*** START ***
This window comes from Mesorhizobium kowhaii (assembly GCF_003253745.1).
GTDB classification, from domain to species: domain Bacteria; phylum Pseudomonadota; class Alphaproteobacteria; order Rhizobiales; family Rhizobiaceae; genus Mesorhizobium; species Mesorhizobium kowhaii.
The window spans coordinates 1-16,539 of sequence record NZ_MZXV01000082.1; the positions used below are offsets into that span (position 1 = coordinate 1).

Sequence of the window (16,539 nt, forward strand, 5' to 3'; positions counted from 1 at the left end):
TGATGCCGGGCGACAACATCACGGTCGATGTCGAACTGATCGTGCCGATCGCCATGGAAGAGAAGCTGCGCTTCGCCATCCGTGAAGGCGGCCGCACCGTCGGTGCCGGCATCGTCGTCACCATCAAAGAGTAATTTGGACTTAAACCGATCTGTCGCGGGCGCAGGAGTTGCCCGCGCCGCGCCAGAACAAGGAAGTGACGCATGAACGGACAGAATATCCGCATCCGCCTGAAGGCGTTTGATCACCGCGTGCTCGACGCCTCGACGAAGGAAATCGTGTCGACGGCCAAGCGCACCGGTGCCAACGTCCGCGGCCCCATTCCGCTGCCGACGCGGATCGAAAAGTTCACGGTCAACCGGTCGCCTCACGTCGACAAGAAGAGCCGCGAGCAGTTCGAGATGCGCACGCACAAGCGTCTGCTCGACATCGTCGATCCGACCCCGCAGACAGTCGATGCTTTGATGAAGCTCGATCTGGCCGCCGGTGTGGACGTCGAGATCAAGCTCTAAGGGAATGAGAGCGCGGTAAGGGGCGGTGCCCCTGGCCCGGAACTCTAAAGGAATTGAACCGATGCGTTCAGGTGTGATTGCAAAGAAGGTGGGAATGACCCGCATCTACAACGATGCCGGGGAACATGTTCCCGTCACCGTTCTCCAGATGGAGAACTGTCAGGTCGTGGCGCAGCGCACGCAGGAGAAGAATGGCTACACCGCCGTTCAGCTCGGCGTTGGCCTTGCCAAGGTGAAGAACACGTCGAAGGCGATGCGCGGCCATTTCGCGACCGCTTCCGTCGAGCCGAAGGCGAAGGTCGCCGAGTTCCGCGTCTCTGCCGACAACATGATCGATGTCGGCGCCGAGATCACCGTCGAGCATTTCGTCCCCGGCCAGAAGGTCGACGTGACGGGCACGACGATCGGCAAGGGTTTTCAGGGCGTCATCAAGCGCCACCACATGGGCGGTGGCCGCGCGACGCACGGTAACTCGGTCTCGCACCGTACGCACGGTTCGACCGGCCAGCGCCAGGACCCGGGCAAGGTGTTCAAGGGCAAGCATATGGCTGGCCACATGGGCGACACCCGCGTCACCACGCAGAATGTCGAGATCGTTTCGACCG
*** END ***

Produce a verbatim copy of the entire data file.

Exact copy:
This window comes from Mesorhizobium kowhaii (assembly GCF_003253745.1).
GTDB classification, from domain to species: domain Bacteria; phylum Pseudomonadota; class Alphaproteobacteria; order Rhizobiales; family Rhizobiaceae; genus Mesorhizobium; species Mesorhizobium kowhaii.
The window spans coordinates 1-16,539 of sequence record NZ_MZXV01000082.1; the positions used below are offsets into that span (position 1 = coordinate 1).

Sequence of the window (16,539 nt, forward strand, 5' to 3'; positions counted from 1 at the left end):
TGATGCCGGGCGACAACATCACGGTCGATGTCGAACTGATCGTGCCGATCGCCATGGAAGAGAAGCTGCGCTTCGCCATCCGTGAAGGCGGCCGCACCGTCGGTGCCGGCATCGTCGTCACCATCAAAGAGTAATTTGGACTTAAACCGATCTGTCGCGGGCGCAGGAGTTGCCCGCGCCGCGCCAGAACAAGGAAGTGACGCATGAACGGACAGAATATCCGCATCCGCCTGAAGGCGTTTGATCACCGCGTGCTCGACGCCTCGACGAAGGAAATCGTGTCGACGGCCAAGCGCACCGGTGCCAACGTCCGCGGCCCCATTCCGCTGCCGACGCGGATCGAAAAGTTCACGGTCAACCGGTCGCCTCACGTCGACAAGAAGAGCCGCGAGCAGTTCGAGATGCGCACGCACAAGCGTCTGCTCGACATCGTCGATCCGACCCCGCAGACAGTCGATGCTTTGATGAAGCTCGATCTGGCCGCCGGTGTGGACGTCGAGATCAAGCTCTAAGGGAATGAGAGCGCGGTAAGGGGCGGTGCCCCTGGCCCGGAACTCTAAAGGAATTGAACCGATGCGTTCAGGTGTGATTGCAAAGAAGGTGGGAATGACCCGCATCTACAACGATGCCGGGGAACATGTTCCCGTCACCGTTCTCCAGATGGAGAACTGTCAGGTCGTGGCGCAGCGCACGCAGGAGAAGAATGGCTACACCGCCGTTCAGCTCGGCGTTGGCCTTGCCAAGGTGAAGAACACGTCGAAGGCGATGCGCGGCCATTTCGCGACCGCTTCCGTCGAGCCGAAGGCGAAGGTCGCCGAGTTCCGCGTCTCTGCCGACAACATGATCGATGTCGGCGCCGAGATCACCGTCGAGCATTTCGTCCCCGGCCAGAAGGTCGACGTGACGGGCACGACGATCGGCAAGGGTTTTCAGGGCGTCATCAAGCGCCACCACATGGGCGGTGGCCGCGCGACGCACGGTAACTCGGTCTCGCACCGTACGCACGGTTCGACCGGCCAGCGCCAGGACCCGGGCAAGGTGTTCAAGGGCAAGCATATGGCTGGCCACATGGGCGACACCCGCGTCACCACGCAGAATGTCGAGATCGTTTCGACCG